This is the most common test used to diagnose epilepsy. In this test, doctors attach electrodes to your scalp with a paste-like substance. The electrodes record the electrical activity of your brain.If you have epilepsy, it’s common to have changes in your normal pattern of brain waves, even when you’re not having a seizure. Your doctor may monitor you on video while conducting an EEG while you’re awake or asleep, to record any seizures you may experience. Recording the seizures may help the doctor determine what kind of seizures you’re having or rule out other conditions.
Your doctor may give you instructions to do something that will cause seizures, such as getting little sleep prior to the test.
Computerized tomography (CT) scan
A CT scan uses X-rays to obtain cross-sectional images of your brain. CT scans can reveal abnormalities in your brain that might be causing your seizures, such as tumors, bleeding and cysts.
Magnetic Resonance imaging (MRI)
An MRI uses powerful magnets and radio waves to create a detailed view of your brain. Your doctor may be able to detect lesions or abnormalities in your brain that could be causing your seizures.
Functional MRI (fMRI)
A functional MRI measures the changes in blood flow that occur when specific parts of your brain are working. Doctors may use an fMRI before surgery to identify the exact locations of critical functions, such as speech and movement, so that surgeons can avoid injuring those places while operating.
Positron emission tomography (PET) scan
PET scans use a small amount of low-dose radioactive material that’s injected into a vein to help visualize active areas of the brain and detect abnormalities.
Single-photon emission computerized tomography (SPECT) scan
This type of test is used primarily if you’ve had an MRI and EEG that didn’t pinpoint the location in your brain where the seizures are originating.A SPECT test uses a small amount of low-dose radioactive material that’s injected into a vein to create a detailed, 3-D map of the blood flow activity in your brain during seizures.
Doctors also may conduct a form of a SPECT test called subtraction ictal SPECT coregistered to magnetic resonance imaging (SISCOM), which may provide even more detailed results.
In these tests, doctors assess your thinking, memory and speech skills. The test results help doctors determine which areas of your brain are affected.
Finding the right medication and dosage can be complex. Your doctor will consider your condition, frequency of seizures, your age and other factors when choosing which medication to prescribe. Your doctor will also review any other medications you may be taking, to ensure the anti-epileptic medications won’t interact with them.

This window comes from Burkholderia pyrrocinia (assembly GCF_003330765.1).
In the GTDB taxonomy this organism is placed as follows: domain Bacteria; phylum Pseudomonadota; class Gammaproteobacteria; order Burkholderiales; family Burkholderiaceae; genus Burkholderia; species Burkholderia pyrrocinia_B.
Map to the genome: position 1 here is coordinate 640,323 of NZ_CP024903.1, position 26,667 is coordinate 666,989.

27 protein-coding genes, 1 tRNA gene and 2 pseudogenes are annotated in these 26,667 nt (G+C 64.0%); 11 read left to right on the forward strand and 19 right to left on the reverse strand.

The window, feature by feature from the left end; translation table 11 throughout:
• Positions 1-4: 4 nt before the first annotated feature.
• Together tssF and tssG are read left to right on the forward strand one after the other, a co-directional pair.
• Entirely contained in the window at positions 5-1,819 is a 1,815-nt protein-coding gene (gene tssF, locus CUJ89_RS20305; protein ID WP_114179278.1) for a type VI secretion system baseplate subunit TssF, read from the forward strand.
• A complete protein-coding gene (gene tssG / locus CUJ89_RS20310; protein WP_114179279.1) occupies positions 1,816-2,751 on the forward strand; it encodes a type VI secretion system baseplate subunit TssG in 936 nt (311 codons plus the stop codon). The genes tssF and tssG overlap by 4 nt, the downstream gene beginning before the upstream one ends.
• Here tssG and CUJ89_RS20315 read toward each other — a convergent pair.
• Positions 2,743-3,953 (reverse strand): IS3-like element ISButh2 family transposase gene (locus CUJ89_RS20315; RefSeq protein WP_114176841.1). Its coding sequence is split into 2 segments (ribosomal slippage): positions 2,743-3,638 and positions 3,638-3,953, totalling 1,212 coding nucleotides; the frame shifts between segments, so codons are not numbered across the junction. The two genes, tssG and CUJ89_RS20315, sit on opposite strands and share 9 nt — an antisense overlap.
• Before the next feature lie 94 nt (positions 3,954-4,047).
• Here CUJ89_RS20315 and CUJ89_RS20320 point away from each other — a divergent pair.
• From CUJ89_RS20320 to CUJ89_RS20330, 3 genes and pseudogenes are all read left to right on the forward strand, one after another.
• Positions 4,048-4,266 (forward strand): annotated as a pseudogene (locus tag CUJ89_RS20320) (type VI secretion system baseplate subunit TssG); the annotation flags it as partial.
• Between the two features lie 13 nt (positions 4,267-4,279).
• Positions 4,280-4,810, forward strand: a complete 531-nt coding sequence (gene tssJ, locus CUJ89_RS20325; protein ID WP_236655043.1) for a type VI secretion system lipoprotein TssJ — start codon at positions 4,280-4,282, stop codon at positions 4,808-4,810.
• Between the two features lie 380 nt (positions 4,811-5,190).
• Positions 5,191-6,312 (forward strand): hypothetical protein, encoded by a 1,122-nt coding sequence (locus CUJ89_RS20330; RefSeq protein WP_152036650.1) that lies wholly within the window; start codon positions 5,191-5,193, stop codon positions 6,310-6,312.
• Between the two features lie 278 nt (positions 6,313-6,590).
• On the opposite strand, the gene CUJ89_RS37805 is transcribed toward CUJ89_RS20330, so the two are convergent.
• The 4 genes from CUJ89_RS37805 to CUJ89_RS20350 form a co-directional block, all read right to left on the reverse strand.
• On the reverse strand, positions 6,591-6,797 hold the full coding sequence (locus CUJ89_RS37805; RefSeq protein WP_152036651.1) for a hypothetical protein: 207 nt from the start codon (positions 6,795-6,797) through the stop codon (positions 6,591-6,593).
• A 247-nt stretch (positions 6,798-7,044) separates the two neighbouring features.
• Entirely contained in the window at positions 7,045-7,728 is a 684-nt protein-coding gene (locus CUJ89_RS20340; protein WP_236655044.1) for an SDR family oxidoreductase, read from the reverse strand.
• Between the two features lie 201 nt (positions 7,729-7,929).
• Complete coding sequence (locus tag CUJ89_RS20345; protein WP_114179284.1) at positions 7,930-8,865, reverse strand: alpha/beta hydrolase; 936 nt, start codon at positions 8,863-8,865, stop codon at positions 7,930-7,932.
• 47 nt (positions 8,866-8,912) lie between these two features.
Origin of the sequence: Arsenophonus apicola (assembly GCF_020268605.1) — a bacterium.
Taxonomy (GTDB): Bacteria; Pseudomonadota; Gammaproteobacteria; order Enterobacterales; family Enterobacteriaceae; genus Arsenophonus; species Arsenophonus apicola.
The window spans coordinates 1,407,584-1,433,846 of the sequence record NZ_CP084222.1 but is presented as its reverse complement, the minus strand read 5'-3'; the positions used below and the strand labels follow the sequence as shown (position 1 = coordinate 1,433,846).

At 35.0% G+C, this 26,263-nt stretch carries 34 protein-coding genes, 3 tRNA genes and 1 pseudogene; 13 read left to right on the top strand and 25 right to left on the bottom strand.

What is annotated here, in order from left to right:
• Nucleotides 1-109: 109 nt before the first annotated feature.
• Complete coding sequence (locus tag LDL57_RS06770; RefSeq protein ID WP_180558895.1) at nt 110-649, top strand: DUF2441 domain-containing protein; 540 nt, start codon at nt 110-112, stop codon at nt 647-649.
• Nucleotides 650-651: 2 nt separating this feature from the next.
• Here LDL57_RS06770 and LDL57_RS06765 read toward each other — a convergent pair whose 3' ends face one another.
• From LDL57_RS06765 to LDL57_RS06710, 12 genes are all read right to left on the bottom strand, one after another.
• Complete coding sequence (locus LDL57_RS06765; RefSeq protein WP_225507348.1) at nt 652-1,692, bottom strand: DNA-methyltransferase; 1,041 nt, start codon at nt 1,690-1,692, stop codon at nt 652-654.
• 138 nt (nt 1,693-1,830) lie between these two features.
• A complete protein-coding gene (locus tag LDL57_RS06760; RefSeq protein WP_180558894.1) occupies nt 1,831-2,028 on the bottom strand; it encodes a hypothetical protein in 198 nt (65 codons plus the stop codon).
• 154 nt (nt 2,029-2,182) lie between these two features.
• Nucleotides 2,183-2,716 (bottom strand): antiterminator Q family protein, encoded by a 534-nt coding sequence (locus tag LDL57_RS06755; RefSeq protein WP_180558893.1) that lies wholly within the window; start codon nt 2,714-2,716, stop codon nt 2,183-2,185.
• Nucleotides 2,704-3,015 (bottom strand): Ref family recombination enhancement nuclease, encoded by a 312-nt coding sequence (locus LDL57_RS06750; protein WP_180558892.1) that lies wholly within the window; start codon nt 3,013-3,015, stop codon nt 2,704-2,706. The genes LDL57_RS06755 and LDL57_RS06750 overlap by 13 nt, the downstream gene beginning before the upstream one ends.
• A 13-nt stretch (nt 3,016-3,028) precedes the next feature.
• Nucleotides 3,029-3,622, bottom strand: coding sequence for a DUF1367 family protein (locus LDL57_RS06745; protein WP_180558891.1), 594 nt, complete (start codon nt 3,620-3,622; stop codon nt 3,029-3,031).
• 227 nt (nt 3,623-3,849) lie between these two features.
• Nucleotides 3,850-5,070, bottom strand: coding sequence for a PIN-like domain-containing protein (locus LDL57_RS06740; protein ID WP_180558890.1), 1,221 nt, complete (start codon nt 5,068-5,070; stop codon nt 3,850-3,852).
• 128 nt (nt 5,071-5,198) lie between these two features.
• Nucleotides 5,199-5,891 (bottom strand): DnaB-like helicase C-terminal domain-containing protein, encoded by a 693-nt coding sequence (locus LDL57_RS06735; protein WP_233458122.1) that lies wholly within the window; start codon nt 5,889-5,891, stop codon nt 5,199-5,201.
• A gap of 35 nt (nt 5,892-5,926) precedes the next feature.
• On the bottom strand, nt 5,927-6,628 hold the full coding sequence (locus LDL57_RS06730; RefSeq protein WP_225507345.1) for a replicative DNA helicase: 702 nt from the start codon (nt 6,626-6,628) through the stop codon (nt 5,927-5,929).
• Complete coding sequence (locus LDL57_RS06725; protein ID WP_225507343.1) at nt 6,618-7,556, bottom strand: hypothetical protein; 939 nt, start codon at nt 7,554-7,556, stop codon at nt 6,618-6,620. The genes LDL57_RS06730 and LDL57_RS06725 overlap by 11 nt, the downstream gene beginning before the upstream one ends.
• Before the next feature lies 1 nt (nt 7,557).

Most people with epilepsy can become seizure-free by taking one anti-seizure medication, called anti-epileptic medication. Others may be able to decrease the frequency and intensity of their seizures by taking a combination of medications. Your doctor will advise you about the appropriate time to stop taking medications.
Your doctor likely will first prescribe a single medication at a relatively low dosage and may increase the dosage gradually until your seizures are well-controlled. Many adults potentially can discontinue medications after two or more years without seizures.
Surgery is most commonly done when tests show that your seizures originate in a small, well-defined area of your brain that doesn’t interfere with vital functions such as speech, language, motor function, vision or hearing. In surgery, your doctor removes the area of your brain that’s causing the seizures.
Vagus Nerve Stimulation (VNS)
- In vagus nerve stimulation, doctors implant a device called a vagus nerve stimulator underneath the skin of your chest, similar to a heart pacemaker. Wires from the stimulator are connected to the vagus nerve in your neck.The battery-powered device sends bursts of electrical energy through the vagus nerve and to your brain. It’s not clear how this inhibits seizures, but the device can usually reduce seizures by 20 to 40 percent.Most people still need to take anti-epileptic medication, although some people may be able to lower their medication dose. You may experience side effects from vagus nerve stimulation, such as throat pain, hoarse voice, shortness of breath or coughing. We are able to manage VNS patients here.